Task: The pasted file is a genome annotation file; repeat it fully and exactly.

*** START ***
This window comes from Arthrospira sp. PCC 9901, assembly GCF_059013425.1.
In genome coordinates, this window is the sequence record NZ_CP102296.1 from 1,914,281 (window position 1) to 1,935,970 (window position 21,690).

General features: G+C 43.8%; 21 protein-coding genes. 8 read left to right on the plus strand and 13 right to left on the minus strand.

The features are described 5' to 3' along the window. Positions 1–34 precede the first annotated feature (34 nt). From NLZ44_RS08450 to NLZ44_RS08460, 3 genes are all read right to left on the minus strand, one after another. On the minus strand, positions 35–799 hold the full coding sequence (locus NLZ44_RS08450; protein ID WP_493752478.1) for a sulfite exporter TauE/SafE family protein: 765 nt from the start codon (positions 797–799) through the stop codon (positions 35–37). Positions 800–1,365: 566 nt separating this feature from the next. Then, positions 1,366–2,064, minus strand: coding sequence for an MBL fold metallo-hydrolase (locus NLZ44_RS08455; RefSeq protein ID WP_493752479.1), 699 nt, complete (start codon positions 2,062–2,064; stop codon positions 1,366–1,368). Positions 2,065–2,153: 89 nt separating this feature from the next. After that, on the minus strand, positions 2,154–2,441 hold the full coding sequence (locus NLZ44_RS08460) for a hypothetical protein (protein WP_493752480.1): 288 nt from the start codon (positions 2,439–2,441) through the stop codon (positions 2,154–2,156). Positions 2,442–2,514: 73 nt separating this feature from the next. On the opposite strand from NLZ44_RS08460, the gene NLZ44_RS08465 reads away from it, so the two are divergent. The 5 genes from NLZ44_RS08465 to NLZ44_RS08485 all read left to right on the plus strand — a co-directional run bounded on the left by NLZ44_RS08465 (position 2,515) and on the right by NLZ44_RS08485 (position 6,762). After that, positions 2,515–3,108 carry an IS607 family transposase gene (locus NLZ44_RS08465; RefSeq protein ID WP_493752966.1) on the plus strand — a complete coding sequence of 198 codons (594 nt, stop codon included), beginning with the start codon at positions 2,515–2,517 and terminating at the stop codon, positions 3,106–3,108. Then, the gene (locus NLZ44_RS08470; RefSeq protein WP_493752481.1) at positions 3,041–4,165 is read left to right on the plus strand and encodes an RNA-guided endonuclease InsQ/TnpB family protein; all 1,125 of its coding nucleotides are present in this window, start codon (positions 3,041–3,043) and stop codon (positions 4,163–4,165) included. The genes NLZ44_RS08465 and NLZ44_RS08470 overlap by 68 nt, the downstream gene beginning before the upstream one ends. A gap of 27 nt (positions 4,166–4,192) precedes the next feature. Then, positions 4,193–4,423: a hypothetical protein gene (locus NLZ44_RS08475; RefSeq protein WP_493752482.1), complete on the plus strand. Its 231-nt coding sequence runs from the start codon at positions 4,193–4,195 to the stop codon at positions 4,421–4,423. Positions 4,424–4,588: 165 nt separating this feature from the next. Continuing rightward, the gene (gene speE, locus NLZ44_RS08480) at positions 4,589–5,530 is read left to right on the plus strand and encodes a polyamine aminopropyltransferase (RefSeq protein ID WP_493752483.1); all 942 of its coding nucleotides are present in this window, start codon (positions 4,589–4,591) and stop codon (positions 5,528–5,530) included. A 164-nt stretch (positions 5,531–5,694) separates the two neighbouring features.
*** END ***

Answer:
This window comes from Arthrospira sp. PCC 9901, assembly GCF_059013425.1.
In genome coordinates, this window is the sequence record NZ_CP102296.1 from 1,914,281 (window position 1) to 1,935,970 (window position 21,690).

General features: G+C 43.8%; 21 protein-coding genes. 8 read left to right on the plus strand and 13 right to left on the minus strand.

The features are described 5' to 3' along the window. Positions 1–34 precede the first annotated feature (34 nt). From NLZ44_RS08450 to NLZ44_RS08460, 3 genes are all read right to left on the minus strand, one after another. On the minus strand, positions 35–799 hold the full coding sequence (locus NLZ44_RS08450; protein ID WP_493752478.1) for a sulfite exporter TauE/SafE family protein: 765 nt from the start codon (positions 797–799) through the stop codon (positions 35–37). Positions 800–1,365: 566 nt separating this feature from the next. Then, positions 1,366–2,064, minus strand: coding sequence for an MBL fold metallo-hydrolase (locus NLZ44_RS08455; RefSeq protein ID WP_493752479.1), 699 nt, complete (start codon positions 2,062–2,064; stop codon positions 1,366–1,368). Positions 2,065–2,153: 89 nt separating this feature from the next. After that, on the minus strand, positions 2,154–2,441 hold the full coding sequence (locus NLZ44_RS08460) for a hypothetical protein (protein WP_493752480.1): 288 nt from the start codon (positions 2,439–2,441) through the stop codon (positions 2,154–2,156). Positions 2,442–2,514: 73 nt separating this feature from the next. On the opposite strand from NLZ44_RS08460, the gene NLZ44_RS08465 reads away from it, so the two are divergent. The 5 genes from NLZ44_RS08465 to NLZ44_RS08485 all read left to right on the plus strand — a co-directional run bounded on the left by NLZ44_RS08465 (position 2,515) and on the right by NLZ44_RS08485 (position 6,762). After that, positions 2,515–3,108 carry an IS607 family transposase gene (locus NLZ44_RS08465; RefSeq protein ID WP_493752966.1) on the plus strand — a complete coding sequence of 198 codons (594 nt, stop codon included), beginning with the start codon at positions 2,515–2,517 and terminating at the stop codon, positions 3,106–3,108. Then, the gene (locus NLZ44_RS08470; RefSeq protein WP_493752481.1) at positions 3,041–4,165 is read left to right on the plus strand and encodes an RNA-guided endonuclease InsQ/TnpB family protein; all 1,125 of its coding nucleotides are present in this window, start codon (positions 3,041–3,043) and stop codon (positions 4,163–4,165) included. The genes NLZ44_RS08465 and NLZ44_RS08470 overlap by 68 nt, the downstream gene beginning before the upstream one ends. A gap of 27 nt (positions 4,166–4,192) precedes the next feature. Then, positions 4,193–4,423: a hypothetical protein gene (locus NLZ44_RS08475; RefSeq protein WP_493752482.1), complete on the plus strand. Its 231-nt coding sequence runs from the start codon at positions 4,193–4,195 to the stop codon at positions 4,421–4,423. Positions 4,424–4,588: 165 nt separating this feature from the next. Continuing rightward, the gene (gene speE, locus NLZ44_RS08480) at positions 4,589–5,530 is read left to right on the plus strand and encodes a polyamine aminopropyltransferase (RefSeq protein ID WP_493752483.1); all 942 of its coding nucleotides are present in this window, start codon (positions 4,589–4,591) and stop codon (positions 5,528–5,530) included. A 164-nt stretch (positions 5,531–5,694) separates the two neighbouring features.